The story of the Texas Press Association, furthermore, is the story of family and group ownership. Many families hold tight to newspapers founded by their pioneer ancestors, and in the twenty-first century, as in the twentieth, families buy out existing newspapers and establish new ones. From the Roberts family in the Texas Panhandle and South Plains to the Hartman and Walls families on the Gulf Coast, dozens of Texas newspapers have thrived under family ownership for generations. Corporate groups such as Harte-Hanks, the Hearst Corporation, Cox Communications, and Westward Communications have shepherded significant holdings of newspapers for decades.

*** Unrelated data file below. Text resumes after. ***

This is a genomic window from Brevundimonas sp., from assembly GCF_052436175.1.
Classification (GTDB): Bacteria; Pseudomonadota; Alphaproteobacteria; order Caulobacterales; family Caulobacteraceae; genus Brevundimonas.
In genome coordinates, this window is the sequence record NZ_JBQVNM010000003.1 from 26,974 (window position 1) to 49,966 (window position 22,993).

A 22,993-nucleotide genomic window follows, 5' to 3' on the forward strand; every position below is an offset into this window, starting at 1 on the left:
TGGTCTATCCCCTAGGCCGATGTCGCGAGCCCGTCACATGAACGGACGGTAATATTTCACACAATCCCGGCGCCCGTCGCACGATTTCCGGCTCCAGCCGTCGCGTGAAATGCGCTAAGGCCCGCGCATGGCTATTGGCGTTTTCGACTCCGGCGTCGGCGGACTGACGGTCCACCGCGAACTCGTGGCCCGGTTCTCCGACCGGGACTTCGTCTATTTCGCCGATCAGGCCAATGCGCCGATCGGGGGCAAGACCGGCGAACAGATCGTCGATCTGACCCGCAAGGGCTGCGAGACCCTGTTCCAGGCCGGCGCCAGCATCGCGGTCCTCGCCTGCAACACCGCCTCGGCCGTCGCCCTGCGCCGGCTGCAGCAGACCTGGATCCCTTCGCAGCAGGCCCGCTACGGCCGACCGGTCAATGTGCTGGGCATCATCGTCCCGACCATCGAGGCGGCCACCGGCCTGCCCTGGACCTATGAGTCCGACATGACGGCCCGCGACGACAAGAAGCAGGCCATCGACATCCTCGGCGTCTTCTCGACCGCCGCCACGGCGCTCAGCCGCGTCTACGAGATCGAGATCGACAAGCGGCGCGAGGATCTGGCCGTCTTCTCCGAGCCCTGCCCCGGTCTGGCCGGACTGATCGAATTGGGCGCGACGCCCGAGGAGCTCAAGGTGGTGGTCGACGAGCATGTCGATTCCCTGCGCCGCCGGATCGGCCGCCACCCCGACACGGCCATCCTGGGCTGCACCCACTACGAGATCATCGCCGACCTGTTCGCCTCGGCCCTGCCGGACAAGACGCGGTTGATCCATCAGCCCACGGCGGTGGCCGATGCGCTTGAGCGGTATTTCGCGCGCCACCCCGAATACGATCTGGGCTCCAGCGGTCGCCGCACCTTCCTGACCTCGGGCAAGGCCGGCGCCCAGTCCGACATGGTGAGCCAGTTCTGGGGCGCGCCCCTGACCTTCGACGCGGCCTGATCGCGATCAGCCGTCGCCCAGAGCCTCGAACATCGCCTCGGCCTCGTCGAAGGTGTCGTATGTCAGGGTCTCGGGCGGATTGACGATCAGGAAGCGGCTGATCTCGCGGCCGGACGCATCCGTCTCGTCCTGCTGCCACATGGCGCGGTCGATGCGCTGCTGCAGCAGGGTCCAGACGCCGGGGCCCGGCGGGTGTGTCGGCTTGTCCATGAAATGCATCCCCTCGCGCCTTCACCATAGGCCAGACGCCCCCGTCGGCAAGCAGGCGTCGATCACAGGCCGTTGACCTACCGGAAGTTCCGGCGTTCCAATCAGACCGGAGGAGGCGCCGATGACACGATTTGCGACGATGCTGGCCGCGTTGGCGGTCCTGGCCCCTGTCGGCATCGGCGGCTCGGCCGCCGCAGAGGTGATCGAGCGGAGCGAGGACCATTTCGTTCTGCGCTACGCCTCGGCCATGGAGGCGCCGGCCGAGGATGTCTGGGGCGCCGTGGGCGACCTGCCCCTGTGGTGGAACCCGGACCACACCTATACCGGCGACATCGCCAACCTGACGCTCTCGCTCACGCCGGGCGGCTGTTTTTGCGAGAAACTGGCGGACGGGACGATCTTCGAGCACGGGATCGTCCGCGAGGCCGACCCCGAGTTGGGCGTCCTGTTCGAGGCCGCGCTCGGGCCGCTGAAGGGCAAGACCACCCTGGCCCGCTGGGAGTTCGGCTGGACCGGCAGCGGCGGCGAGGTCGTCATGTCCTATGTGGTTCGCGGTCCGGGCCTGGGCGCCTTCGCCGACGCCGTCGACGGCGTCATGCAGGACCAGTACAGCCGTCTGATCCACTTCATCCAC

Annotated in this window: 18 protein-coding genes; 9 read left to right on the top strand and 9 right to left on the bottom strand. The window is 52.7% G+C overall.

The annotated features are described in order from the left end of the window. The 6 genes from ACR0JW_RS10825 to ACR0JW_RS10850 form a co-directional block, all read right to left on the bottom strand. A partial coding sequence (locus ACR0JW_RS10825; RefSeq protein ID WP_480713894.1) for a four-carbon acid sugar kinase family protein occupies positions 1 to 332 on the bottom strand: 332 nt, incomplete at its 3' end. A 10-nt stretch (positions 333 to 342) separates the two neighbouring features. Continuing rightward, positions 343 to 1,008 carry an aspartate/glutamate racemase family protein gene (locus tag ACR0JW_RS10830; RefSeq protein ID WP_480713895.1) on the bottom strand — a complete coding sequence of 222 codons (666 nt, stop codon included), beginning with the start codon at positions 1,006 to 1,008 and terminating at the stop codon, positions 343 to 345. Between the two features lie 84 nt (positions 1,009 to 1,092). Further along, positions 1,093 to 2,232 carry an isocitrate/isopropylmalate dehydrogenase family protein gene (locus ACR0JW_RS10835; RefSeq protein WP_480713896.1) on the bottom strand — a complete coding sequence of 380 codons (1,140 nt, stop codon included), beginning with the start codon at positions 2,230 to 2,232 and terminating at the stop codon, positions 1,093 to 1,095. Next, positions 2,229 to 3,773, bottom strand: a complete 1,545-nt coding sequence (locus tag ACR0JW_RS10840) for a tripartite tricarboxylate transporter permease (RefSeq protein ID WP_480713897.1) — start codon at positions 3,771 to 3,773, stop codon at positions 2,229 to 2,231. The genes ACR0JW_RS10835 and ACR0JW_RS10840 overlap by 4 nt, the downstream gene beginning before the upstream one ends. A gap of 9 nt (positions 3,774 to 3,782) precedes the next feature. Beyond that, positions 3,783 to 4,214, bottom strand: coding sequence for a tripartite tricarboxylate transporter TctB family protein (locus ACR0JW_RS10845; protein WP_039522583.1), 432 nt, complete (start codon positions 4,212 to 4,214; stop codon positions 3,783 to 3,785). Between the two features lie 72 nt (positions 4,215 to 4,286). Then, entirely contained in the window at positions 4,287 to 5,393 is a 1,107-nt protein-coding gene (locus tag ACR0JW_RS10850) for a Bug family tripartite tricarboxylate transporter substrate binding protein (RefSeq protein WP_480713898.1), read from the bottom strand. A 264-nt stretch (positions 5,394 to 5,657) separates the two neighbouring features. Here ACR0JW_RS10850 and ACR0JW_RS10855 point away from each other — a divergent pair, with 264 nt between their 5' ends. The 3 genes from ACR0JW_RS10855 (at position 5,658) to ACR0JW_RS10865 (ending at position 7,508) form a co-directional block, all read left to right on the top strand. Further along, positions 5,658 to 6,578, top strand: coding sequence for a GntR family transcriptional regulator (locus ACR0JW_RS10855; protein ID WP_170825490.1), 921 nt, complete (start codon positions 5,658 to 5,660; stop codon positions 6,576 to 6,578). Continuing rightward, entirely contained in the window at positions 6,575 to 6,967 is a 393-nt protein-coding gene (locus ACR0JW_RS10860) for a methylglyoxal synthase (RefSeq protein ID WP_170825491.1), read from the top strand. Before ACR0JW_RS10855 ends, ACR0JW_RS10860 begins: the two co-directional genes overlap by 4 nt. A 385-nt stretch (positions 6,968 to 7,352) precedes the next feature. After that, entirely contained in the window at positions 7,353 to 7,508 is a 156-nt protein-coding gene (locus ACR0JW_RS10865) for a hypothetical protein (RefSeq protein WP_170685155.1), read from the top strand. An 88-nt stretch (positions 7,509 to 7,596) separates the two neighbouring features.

Despite strong and independent family and group ownership, the road to success and, indeed, survival is not and never has been a cakewalk for Texas newspapers. Thriving towns and their newspapers dry up after interstate highways are routed around them. The arrival of Wal-Mart in Texas communities takes a grievous toll as the retail giant drives out Main Street businesses. Environmental regulations and the wildly fluctuating price of newsprint and equipment makes back-shop printing presses increasingly rare, and new, regional printing presses absorb an increasing share of the presswork. Newspapers, in response to consumer demand, warm to the idea of paid online content to supplement their traditional print products.